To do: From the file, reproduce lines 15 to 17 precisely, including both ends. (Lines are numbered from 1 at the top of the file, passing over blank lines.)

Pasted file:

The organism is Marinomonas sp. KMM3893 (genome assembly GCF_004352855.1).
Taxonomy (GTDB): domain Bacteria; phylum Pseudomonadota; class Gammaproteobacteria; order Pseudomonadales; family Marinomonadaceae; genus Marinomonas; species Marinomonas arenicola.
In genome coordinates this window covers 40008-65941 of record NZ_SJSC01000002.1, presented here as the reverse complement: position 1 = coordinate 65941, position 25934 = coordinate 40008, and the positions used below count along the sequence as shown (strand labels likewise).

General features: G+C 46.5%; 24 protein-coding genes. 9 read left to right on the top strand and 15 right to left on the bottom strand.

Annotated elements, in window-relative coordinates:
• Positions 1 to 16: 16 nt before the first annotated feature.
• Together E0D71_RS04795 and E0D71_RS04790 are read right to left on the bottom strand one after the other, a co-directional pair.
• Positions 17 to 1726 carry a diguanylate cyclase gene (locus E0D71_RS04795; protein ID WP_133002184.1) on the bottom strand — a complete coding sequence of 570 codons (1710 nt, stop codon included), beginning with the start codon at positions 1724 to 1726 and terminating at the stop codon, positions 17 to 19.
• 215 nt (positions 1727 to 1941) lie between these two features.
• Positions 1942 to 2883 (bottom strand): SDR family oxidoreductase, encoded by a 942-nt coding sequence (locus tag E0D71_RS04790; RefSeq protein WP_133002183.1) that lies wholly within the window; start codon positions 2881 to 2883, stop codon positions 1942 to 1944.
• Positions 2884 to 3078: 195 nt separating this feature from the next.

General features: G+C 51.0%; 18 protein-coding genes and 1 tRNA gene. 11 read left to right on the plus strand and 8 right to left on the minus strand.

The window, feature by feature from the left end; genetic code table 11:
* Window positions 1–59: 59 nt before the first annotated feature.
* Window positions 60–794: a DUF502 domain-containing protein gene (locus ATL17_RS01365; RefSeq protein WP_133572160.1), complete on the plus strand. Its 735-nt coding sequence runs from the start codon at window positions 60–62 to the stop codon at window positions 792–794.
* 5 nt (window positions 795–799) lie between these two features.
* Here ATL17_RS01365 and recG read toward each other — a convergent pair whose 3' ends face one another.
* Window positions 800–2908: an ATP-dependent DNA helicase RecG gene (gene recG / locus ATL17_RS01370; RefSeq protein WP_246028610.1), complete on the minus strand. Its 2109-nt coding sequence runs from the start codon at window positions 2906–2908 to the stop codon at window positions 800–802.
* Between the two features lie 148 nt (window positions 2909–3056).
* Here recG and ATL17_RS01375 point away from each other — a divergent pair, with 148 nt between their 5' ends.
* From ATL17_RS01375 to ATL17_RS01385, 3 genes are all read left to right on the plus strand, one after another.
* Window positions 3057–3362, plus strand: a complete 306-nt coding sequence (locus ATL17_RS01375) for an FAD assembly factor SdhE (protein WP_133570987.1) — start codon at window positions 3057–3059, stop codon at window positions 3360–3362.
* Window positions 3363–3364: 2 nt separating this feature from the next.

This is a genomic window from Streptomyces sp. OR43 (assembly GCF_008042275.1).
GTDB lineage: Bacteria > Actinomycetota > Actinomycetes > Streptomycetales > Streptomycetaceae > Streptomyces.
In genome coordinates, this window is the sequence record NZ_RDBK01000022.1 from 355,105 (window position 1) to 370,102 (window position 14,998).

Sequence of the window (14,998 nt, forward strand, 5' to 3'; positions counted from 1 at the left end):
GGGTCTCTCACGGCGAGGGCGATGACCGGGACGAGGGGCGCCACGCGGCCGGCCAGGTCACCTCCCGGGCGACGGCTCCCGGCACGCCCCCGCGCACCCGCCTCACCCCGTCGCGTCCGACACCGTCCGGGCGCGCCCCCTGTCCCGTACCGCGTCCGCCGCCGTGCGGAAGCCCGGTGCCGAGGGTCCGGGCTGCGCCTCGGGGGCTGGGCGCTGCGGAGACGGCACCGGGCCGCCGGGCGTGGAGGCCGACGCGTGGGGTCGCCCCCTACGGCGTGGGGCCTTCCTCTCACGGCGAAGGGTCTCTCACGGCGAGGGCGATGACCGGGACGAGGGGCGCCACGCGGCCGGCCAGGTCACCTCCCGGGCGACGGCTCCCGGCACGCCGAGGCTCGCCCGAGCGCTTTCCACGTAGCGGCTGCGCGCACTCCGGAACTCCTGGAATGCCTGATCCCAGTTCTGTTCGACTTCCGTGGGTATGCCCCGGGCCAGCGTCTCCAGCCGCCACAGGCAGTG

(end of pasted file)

* Window positions 60–794: a DUF502 domain-containing protein gene (locus ATL17_RS01365; RefSeq protein WP_133572160.1), complete on the plus strand. Its 735-nt coding sequence runs from the start codon at window positions 60–62 to the stop codon at window positions 792–794.
* 5 nt (window positions 795–799) lie between these two features.
* Here ATL17_RS01365 and recG read toward each other — a convergent pair whose 3' ends face one another.